Which raises the question: what is contemporary journalism? Alongside advances in digital news, there has been gradual democratization of news. Blogging sites and social media are very often the grounds where stories first break: seemingly begging for the right person whose confident prose and capable manner can turn a story into news. Someone perhaps like Vidyut Gore.
Vidyut, originally a blogger and a twitter personality, has quickly become a respected voice in Indian journalism. Starting off with satirical websites that earned the ire of the political elite, Vidyut soon turned her talents towards investigative pieces that were instrumental in solving murders committed against Mumbai’s vulnerable classes. Further, her website www.aamjaanta.com (Hindi for ‘common man’), now serves as a fence for whistleblowers, earning her comparisons with Wiki-Leaks. Although she may write spoofs as well as the best comedians, Vidyut Gore has proven that she is no laughing matter.
Finally, it would be remiss not to mention Rana Ayyub. Born to a Muslim family in Mumbai in 1984, Rana was only eight years old when she witnessed firsthand the horrors of communal riots. As one would expect, this left an indelible mark on her and much of her work dissected the seemingly-eternal conflict between Hindus and Muslims in India. In 2002, when riots broke out in Gujarat, she was the first on the scene. In fact, her bold reporting helped bring perpetrators of the violence to justice.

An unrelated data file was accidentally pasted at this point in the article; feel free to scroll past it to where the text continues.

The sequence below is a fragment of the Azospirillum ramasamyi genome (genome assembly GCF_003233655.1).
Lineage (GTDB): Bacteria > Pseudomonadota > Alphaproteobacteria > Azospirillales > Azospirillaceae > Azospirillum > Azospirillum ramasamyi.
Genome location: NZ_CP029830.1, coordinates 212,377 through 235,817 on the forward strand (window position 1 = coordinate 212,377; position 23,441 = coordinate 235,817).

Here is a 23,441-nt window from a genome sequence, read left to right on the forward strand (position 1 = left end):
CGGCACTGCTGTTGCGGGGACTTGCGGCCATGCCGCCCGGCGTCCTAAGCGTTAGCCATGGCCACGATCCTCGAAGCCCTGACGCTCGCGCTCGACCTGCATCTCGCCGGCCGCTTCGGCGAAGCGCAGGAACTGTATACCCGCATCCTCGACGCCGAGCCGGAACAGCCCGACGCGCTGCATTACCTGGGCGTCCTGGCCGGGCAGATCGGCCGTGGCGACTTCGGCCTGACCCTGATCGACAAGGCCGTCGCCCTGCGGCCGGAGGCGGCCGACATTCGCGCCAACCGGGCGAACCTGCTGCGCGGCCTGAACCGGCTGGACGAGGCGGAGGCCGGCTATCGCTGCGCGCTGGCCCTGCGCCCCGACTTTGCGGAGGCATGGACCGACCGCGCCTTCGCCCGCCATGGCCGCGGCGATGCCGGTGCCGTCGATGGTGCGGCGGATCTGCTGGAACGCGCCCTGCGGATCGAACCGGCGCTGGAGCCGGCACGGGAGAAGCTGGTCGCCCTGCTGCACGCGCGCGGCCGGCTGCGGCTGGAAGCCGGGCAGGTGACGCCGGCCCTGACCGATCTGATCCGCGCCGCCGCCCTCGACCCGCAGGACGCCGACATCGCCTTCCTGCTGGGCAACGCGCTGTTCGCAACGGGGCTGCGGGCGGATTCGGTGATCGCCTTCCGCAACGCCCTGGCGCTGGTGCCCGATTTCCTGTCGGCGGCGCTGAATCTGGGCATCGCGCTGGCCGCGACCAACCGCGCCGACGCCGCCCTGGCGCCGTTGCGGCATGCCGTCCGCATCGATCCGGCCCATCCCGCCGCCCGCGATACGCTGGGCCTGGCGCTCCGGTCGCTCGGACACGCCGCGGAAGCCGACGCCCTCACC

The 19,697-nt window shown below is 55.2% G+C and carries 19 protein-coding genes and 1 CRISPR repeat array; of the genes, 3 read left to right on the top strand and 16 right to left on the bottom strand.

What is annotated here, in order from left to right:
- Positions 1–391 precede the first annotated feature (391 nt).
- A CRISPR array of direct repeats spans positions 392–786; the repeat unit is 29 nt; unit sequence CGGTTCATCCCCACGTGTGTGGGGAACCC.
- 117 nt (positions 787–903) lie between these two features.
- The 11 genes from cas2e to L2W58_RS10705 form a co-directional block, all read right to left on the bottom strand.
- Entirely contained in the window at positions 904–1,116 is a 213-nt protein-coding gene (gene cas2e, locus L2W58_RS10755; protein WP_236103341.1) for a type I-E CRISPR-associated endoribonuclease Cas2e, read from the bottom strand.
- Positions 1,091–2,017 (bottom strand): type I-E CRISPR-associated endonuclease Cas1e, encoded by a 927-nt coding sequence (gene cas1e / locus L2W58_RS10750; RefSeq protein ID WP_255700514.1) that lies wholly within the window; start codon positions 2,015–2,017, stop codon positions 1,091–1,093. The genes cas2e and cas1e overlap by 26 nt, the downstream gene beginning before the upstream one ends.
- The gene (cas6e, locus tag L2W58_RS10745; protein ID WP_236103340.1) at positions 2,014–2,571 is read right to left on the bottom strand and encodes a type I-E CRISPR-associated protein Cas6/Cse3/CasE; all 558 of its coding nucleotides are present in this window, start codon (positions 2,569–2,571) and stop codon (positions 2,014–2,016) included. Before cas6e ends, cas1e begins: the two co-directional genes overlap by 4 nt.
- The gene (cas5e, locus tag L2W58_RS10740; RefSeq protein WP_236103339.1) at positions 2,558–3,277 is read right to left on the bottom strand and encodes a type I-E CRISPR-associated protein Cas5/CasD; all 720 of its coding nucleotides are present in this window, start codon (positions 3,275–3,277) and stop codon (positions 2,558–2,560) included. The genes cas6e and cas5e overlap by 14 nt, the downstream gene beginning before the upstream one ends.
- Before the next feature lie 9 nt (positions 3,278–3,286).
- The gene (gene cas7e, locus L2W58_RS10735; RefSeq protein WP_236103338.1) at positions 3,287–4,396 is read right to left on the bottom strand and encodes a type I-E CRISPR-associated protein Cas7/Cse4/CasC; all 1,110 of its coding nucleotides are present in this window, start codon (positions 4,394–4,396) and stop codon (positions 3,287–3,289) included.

Although she may write spoofs as well as the best comedians, Vidyut Gore has proven that she is no laughing matter.
Revolutionary not only in her writing but in her personal life as well, Rana’s resignation was crucial to putting an end to Tehelka. Tarun Tejpal’s publication, which for years had been a progressive voice in Indian polity, had now become embroiled in the sexual harassment scandal of its founder. By raising her voice she empowered her peers and helped enable the Indian #MeToo movement.
Today, Rana Ayyub and the rest are recognized as the stalwarts that they are; as heroes to every girl who goes unheard and an example to us all. They stand out as voices of reason, emancipation, and courage, bringing to light the problems of the oppressed and challenging the powers that be. The future of women in the news is dim no more.